Last updated July 5, 2018 at 9:48 am
NASA’s most experienced astronaut retires after over 30 years of service.
Legendary NASA astronaut Peggy Whitson has hung up her wings, retiring from the space agency. Whitson, who has spent more time in space than any American and tops the list for women in space, left the NASA astronaut office for the last time on Friday 15 June.
“Her determination, strength of mind, character, and dedication to science, exploration, and discovery are an inspiration to NASA and America,” NASA Administrator Jim Bridenstine said.
“We owe her a great debt for her service, and she will be missed. We thank her for her service to our agency and country.”
Whitson’s last mission ended on 3 September 2017 when her Soyuz capsule returned to Earth in Kazakhstan. The end of that 289 day mission brought her career tally to 665 days and 22 hours in space, accumulated over 3 missions.
“Peggy is a classmate and a friend, and she will be deeply missed,” said Pat Forrester, current chief of the Astronaut Office. “Along with her record setting career, she leaves behind a legacy of her passion for space.”
The making of a legend
Her final mission, Expeditions 50/51/52, saw Whitson command the International Space Station for a second time – the first time a woman had commanded the station more than once.
During her nine-month stay she also completed four EVA’s, taking her career total to 10 spacewalks and over 60 hours outside the station.
Whitson’s first mission to space, however, was aboard the space shuttle Endeavour on STS-111 in 2002. During a six-month stay on the ISS, she installed structural pieces of the station, conducted an EVA to install micrometeorite shielding, and in her role as Science Officer oversaw 21 experiments on human life sciences and microgravity.
Her next mission launched in a Soyuz in 2007 for another six-month stint on the ISS. While station commander, Whitson coordinated the first expansion of the station’s living and working space in more than six years – adding the Harmony module, ESA’s Columbus laboratory module, and JAXA’s Kibo module. In addition, Canada’s Dextre robot was added to the station.
Her biggest scare came during the re-entry at the conclusion of that second mission. A propulsion section failed to separate from the Soyuz crew cabin, plunging the craft into the atmosphere in an incorrect orientation with the automated manoeuvring engines struggling to control the spacecraft.
After a period described by Whitson as “rocking and rolling” the rogue module eventually broke free, however the capsule then transitioned to a “ballistic re-entry” profile.
That ballistic re-entry – where the capsule doesn’t generate lift and thus enters the atmosphere at a much steeper angle than usual – subjected the crew to more than eight times the force of gravity for a sustained period of time. The steeper entry also resulted in the capsule coming down far short of its intended landing zone.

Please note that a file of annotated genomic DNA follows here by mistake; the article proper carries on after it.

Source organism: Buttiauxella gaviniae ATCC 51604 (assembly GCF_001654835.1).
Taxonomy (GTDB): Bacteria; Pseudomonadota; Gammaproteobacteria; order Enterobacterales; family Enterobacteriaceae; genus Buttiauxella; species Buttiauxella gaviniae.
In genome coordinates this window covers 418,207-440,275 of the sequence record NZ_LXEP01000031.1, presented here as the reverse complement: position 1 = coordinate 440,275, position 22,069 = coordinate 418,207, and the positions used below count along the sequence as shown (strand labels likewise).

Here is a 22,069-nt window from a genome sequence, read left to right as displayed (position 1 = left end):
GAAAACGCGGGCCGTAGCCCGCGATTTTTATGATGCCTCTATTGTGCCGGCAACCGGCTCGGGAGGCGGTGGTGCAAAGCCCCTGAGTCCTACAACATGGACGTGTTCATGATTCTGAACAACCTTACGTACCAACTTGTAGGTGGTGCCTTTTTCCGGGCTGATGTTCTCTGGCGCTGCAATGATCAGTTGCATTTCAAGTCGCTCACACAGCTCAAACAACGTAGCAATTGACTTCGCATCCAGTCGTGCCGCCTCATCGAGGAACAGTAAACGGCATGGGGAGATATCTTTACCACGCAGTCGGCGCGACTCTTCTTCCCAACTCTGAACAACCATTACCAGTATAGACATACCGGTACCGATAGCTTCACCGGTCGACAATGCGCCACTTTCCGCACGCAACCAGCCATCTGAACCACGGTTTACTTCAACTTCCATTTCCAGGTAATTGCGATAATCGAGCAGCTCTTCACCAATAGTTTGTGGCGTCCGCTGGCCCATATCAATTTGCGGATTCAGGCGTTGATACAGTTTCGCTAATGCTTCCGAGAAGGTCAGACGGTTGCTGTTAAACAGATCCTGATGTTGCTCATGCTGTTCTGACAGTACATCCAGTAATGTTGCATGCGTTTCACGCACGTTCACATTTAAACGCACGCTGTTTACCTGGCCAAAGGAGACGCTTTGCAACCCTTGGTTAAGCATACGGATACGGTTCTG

Soyuz commander Yuri Malenchenko was able to climb from the capsule, with Whitson and Korean So-Yeon Yi being assisted by surprised local villagers.
In the aftermath of the hard landing Whitson was interviewed by a US news service, saying while she wasn’t yet sure what had caused the propulsion module to fail to separate, “I guess the old pilot’s saying of ‘any landing you can walk away from was a good one’ probably applies here.”
Over her three missions, she contributed to hundreds of experiments in biology, biotechnology, physical science and Earth science, and welcomed several cargo spacecraft delivering tons of supplies and research experiments. She also played a pivotal role in the building, expansion, and maintenance of the ISS.
A ground breaker on Earth
Whitson’s time on the ground at NASA was no less groundbreaking. She served as chief of the astronaut corps from 2009 to 2012, becoming both the first woman to hold the position and the first non-military astronaut corps chief.
Unlike previous chiefs, Whitson came from a scientific background having graduated from Rice University with a PhD in Biochemistry in 1985.
She began work at NASA in 1986 as a National Research Council Resident Research Associate, before moving to work with a contractor supplying services to NASA, and later worked on a range of NASA projects in a ground-based scientific role.
During this time she was a member of the U.S.-USSR Joint Working Group in Space Medicine and Biology, and rose to the role of Deputy Division Chief of the Medical Sciences Division at Johnson Space Center.
She was selected as an Astronaut Candidate in 1996, and following two years of training began technical duties in the Astronaut Office Operations Planning Branch.
Between her space missions she also commanded the fifth underwater NEEMO mission in 2003, was Chief of the Station Operations Branch, Astronaut Office, and sat on the Astronaut Selection Board in 2005 before chairing it in 2009.
In her eventual role as Chief of the Astronaut Corps, she was responsible for the mission preparation activities and on-orbit support of all International Space Station crews and support personnel. She also oversaw the crew interface for future heavy launch and commercially-provided transport vehicles.
In 2018, Time named her one of the top 100 influential people in the world.